Number of young students vaping triples in a single year
Electric cigarettes, known as e-cigs or “vapes,” are taking the smoking world by storm. According to the Delaware Division of Public Health Studies, 40 percent of Delaware high school students use electronic vapor products.
The most identifiable difference between the two lies in what they produce. Cigarettes produce tobacco smoke, known to have thousands of toxins and chemicals, while e-cigarettes produce vapor.
To create vapor, substances such as waxes, juices and oils are heated at a certain controlled temperature. Vapor contains nicotine, and like a cigarette, is inhaled and absorbed directly by the lungs.
The term “vapor” is not to be mistaken for water vapor. Vapor is often advertised as 95- percent smoke and carcinogen-free, so many people label it as a safe alternative to tobacco products.
Chemicals found in vapor include benzene, formaldehyde and diethylene glycol, which are extremely dangerous when inhaled. Isoprene, also found in vapor, is a possible cancer-causing agent.
“People think its vapor coming off the device, they don’t see it’s actually aerosol. They believe it’s a safer alternative because they know cigarettes are bad for you,” Deborah Brown, president of the American Lung Association of the Mid-Atlantic region, said.
The amount of young adults using e-cigarette products almost tripled in 2015, rising from 14.3 percent to 40 percent, according to the Delaware Division of Public Health studies. At the same time, the Centers for Disease Control confirms tobacco companies national e-cigarette ad spending rose from $6.4 million to $115 million between 2011 and 2014.
The market for young students also lies in the flavoring of the product. More than 7,700 flavors of e-juice are currently on the market.
One difference in the popularity of vapes versus cigarettes involves the lack of regulation. Electronic smoking devices have no requirements for ingredient disclosure, accurate labeling or quality control.
“The trend has happened so quickly, the FDA hasn’t had time to catch up. Some things may be labeled safe to eat, but extremely dangerous to inhale,” Christine DiPaolo, a nurse practitioner at Nemours Alfred I. duPont Hospital for Children, said.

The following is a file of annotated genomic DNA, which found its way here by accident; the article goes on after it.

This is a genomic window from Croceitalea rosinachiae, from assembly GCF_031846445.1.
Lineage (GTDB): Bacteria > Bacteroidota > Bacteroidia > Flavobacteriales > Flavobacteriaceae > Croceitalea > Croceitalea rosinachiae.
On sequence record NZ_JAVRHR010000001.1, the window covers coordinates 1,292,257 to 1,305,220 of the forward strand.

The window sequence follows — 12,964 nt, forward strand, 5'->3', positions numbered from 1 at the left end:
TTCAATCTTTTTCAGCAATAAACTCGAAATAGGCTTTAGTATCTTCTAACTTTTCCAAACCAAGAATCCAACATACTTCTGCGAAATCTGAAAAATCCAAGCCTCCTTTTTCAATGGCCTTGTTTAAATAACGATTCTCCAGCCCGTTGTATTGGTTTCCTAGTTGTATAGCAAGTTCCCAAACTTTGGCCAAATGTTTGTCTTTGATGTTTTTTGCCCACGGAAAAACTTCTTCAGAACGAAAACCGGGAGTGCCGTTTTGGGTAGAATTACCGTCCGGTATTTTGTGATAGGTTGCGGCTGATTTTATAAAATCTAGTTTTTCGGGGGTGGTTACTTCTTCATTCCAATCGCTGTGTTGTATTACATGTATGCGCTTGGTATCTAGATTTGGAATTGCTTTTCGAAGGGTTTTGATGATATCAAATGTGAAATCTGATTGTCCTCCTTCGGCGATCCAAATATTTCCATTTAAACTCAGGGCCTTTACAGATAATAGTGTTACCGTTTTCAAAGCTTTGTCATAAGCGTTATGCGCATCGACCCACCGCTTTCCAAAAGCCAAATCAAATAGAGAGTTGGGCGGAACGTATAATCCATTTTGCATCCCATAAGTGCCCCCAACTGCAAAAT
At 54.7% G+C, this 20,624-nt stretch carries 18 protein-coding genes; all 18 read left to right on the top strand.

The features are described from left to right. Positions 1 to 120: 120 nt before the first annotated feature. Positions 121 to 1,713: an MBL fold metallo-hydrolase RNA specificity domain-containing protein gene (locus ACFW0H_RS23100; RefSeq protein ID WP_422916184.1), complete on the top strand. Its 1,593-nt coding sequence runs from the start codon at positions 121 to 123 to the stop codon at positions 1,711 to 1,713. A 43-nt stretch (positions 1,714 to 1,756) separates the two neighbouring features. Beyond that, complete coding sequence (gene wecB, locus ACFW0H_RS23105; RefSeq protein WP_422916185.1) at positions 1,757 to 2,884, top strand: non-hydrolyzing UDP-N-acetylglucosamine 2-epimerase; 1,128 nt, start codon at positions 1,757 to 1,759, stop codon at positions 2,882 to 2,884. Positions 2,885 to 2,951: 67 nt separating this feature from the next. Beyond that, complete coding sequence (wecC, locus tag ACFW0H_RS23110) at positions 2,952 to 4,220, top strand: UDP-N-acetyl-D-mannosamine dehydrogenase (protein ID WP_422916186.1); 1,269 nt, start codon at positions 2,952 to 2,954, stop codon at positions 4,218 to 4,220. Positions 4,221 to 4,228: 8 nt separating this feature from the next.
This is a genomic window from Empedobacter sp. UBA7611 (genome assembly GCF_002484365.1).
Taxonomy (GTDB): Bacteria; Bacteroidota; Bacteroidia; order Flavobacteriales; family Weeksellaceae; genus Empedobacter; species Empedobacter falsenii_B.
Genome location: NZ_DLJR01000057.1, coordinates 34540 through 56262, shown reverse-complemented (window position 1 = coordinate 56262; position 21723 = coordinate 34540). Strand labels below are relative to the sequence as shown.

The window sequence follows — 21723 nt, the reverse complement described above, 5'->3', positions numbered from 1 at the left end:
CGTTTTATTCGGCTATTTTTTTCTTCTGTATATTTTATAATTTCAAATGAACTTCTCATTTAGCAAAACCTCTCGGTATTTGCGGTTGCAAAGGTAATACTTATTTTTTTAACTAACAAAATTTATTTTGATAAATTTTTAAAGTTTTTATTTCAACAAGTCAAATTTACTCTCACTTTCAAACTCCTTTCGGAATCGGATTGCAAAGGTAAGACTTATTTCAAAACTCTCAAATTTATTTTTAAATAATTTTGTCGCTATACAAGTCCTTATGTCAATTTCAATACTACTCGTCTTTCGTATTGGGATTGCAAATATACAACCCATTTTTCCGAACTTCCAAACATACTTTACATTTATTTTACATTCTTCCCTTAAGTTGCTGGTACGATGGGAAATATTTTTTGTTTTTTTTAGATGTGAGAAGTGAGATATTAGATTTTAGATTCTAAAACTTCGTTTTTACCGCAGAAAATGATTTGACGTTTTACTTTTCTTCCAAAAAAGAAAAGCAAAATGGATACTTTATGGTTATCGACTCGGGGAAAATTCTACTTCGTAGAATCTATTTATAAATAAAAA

Since their presence is relatively new in the smoking world, the long-term health effects of inhaling are unknown.
In Delaware, e-cigarettes are banned in all public places where smoking is banned as well. While there are less chemicals and toxins in vapor than tobacco smoke, the chemicals in vapor are still dangerous.
“They say vapor is 95-percent carcinogen-free, but that 5 percent can kill you,” DiPaolo said.
E-cigarettes may reduce the risk of respiratory diseases, but the risk of addiction is also still present. E-cigarettes still contain nicotine, which is the highly-addictive element in cigarettes.
Cigarettes and other tobacco products are taxed at 15-percent wholesale in Delaware, while there is no tax imposed on e-cigarettes currently. According to Brown, Gov. Jack Carney is looking to include taxation on e-cigarettes in his upcoming 2017 Fiscal Year reset budget. The budget would also increase taxing of tobacco and e-cigarette products to 30 percent wholesale.
“E-cigarettes are somewhat new, but I do think we should consider them a very significant public health concern. We need to start doing as much education as possible based on the information we have at this point,” Brown said.